Feiruz: First you need to contact business angels and study venture capital funds. In addition, it is worth looking for strategic investors who might be interested in your product. All this can be done on the Internet, studying already completed transactions. We independently built a database with the email and social networks of investors: acquaintances from venture funds shared some contacts, we found some through people who already had raised money.
As for the presentation, we did not try to convince anyone. We presented the problem, proposed a solution and described our vision of the market in the future. I am sure that a good idea does not need to be sold. If you have a viable business model and a strong team, the investor will definitely believe in the product.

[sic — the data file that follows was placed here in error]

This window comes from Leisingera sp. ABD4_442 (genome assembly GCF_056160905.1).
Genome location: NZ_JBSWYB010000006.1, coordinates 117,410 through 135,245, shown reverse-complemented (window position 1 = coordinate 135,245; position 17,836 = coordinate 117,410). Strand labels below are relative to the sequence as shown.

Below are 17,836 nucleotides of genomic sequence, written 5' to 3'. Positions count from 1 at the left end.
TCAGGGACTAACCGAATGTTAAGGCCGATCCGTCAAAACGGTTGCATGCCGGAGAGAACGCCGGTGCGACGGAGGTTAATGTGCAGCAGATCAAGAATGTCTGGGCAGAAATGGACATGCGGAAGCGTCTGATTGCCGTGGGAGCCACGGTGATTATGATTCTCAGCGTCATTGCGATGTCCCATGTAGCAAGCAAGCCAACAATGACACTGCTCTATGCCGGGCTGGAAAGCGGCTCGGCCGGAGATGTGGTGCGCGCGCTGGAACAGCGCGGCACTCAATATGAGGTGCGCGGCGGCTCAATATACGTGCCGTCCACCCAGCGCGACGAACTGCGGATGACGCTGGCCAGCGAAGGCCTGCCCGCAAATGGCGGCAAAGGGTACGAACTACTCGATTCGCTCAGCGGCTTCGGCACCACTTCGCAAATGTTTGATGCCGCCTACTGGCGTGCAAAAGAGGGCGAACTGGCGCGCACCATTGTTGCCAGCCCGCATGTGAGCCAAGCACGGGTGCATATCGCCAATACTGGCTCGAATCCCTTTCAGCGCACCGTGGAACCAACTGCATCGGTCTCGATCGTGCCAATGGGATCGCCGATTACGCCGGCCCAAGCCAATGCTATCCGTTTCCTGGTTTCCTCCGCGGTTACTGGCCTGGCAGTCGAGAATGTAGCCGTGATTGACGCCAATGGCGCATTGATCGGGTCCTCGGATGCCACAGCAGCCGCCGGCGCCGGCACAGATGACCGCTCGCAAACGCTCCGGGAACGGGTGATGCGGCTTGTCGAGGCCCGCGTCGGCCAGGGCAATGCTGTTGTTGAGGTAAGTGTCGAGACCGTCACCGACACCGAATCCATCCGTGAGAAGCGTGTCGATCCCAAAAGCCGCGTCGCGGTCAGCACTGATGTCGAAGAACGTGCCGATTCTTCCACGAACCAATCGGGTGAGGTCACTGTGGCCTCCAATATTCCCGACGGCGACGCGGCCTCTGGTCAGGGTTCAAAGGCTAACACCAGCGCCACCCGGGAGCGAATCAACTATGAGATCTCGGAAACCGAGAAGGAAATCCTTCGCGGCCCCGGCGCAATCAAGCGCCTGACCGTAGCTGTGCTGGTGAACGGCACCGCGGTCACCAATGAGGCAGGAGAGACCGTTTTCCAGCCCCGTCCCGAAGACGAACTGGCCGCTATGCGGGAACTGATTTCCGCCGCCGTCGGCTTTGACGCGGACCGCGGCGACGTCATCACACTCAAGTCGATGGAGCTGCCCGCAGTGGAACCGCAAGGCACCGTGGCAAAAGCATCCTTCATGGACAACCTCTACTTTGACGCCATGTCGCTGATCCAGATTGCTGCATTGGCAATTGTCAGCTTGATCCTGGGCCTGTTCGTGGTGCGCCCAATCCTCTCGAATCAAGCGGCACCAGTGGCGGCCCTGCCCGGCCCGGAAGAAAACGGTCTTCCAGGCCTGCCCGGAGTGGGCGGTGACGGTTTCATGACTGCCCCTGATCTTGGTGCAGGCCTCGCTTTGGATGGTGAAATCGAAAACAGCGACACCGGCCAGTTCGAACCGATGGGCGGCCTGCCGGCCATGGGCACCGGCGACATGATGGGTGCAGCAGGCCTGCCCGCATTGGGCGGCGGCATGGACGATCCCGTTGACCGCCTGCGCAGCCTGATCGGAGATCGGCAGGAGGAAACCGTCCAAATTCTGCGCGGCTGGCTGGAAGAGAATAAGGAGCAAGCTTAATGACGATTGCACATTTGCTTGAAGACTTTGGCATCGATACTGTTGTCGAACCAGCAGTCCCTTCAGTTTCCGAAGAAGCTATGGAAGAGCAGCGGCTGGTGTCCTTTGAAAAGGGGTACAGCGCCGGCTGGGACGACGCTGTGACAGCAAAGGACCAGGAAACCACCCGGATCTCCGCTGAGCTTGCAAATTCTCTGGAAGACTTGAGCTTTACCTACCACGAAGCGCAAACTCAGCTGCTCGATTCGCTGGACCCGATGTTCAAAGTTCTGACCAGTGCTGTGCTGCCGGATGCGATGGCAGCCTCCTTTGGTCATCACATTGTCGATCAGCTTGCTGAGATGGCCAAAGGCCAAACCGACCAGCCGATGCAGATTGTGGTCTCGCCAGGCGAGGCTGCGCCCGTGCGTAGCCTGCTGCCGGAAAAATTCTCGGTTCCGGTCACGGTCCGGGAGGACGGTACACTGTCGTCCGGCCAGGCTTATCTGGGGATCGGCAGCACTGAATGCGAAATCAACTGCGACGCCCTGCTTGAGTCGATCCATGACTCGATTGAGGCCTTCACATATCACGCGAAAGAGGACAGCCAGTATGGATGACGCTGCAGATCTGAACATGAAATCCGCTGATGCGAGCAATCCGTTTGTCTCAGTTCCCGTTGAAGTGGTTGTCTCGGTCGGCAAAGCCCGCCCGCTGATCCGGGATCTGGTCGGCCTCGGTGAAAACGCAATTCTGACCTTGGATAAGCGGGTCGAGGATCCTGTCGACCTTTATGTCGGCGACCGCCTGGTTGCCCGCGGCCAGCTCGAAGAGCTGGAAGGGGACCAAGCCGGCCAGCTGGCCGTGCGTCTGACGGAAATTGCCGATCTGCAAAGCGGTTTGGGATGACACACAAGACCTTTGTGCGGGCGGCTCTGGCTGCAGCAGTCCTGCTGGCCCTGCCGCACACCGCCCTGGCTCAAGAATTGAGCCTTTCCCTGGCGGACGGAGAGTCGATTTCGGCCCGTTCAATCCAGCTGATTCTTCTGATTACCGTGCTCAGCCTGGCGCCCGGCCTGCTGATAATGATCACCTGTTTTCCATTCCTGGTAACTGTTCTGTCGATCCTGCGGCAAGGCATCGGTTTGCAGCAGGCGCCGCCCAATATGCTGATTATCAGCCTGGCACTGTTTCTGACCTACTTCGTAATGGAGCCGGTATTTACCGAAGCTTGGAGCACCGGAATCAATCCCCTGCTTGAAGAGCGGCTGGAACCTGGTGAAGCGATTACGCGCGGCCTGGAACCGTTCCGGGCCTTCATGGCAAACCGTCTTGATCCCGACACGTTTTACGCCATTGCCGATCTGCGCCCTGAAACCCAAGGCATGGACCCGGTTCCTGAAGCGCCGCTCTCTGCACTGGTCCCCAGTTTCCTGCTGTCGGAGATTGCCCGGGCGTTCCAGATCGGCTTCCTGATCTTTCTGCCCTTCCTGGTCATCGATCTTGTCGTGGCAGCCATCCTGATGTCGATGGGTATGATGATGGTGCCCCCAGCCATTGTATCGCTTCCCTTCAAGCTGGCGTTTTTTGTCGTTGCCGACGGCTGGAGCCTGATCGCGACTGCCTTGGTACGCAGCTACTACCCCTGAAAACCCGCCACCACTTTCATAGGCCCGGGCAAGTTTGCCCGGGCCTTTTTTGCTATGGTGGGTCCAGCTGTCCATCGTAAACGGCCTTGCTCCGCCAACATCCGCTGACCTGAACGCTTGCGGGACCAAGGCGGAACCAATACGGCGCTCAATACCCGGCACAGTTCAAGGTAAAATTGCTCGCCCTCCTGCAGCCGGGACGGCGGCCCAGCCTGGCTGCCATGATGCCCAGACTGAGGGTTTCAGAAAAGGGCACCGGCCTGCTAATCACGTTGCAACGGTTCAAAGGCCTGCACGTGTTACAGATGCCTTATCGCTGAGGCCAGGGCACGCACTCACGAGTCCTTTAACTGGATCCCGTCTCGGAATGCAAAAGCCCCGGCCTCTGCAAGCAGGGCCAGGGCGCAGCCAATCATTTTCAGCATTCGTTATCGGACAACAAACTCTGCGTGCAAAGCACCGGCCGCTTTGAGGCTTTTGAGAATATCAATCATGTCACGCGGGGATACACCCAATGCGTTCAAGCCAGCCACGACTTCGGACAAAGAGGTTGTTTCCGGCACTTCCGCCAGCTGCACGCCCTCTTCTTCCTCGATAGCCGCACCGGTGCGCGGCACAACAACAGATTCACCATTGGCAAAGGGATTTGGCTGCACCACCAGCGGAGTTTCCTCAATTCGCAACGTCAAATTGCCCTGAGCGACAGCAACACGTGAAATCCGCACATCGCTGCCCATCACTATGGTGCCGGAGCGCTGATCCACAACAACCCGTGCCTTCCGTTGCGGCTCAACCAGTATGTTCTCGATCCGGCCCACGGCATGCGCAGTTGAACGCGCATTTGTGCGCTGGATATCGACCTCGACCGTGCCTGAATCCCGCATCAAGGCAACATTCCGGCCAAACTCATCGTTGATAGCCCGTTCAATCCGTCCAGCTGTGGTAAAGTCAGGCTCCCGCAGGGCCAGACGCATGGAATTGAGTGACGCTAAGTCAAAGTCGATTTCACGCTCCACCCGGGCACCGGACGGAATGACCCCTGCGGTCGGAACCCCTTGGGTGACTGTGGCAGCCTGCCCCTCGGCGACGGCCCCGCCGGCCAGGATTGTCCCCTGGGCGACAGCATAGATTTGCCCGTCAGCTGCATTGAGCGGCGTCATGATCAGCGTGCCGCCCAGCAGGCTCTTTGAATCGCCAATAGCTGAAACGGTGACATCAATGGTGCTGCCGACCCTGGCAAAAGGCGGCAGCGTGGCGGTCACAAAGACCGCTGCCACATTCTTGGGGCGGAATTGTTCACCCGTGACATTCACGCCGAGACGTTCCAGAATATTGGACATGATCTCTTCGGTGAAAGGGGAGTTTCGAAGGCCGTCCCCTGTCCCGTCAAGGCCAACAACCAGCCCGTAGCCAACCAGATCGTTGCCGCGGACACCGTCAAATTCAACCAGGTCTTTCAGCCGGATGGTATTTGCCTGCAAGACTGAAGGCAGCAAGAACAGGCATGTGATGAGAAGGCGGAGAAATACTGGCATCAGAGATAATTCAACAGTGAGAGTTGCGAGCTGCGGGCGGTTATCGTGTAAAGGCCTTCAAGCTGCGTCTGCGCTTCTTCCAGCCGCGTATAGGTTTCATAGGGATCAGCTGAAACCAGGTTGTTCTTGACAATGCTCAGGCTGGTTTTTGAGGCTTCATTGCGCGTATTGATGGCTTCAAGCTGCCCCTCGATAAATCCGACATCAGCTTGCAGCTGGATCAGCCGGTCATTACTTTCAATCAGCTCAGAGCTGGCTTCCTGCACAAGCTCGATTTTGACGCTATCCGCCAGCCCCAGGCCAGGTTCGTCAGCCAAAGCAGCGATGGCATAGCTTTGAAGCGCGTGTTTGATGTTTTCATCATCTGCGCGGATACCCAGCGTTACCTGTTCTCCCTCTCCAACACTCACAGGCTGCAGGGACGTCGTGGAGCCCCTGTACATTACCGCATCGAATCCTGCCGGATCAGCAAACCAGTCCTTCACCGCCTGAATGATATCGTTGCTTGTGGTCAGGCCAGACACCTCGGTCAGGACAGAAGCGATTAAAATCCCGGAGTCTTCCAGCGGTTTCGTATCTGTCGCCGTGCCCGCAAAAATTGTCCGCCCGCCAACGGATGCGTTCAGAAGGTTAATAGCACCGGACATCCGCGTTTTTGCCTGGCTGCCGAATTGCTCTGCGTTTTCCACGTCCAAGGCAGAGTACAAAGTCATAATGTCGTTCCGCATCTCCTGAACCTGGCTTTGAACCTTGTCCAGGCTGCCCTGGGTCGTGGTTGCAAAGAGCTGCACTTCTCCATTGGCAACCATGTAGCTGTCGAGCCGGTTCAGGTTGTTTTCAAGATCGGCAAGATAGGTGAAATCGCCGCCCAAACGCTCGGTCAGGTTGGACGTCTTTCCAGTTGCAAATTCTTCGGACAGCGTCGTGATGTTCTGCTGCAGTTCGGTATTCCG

Clearly, you work a lot. Is there time for personal life?
Robert: No (laughs). While we devote a lot of time to work, we are growing and building a team, so we have to invest even more resources. But it brings pleasure. We can realize our ambitions. For me, Roomp is an important source of strength and inspiration.
Feiruz: The most important thing is to use your time efficiently. If you correctly distribute it, then you can catch everything. Yes, sometimes our working day can last 12-14 hours. But for me personally, it’s important that this work is interesting to me, it makes me happy, here I am realized, therefore I am happy to do what I do.
And you are not afraid of burnout?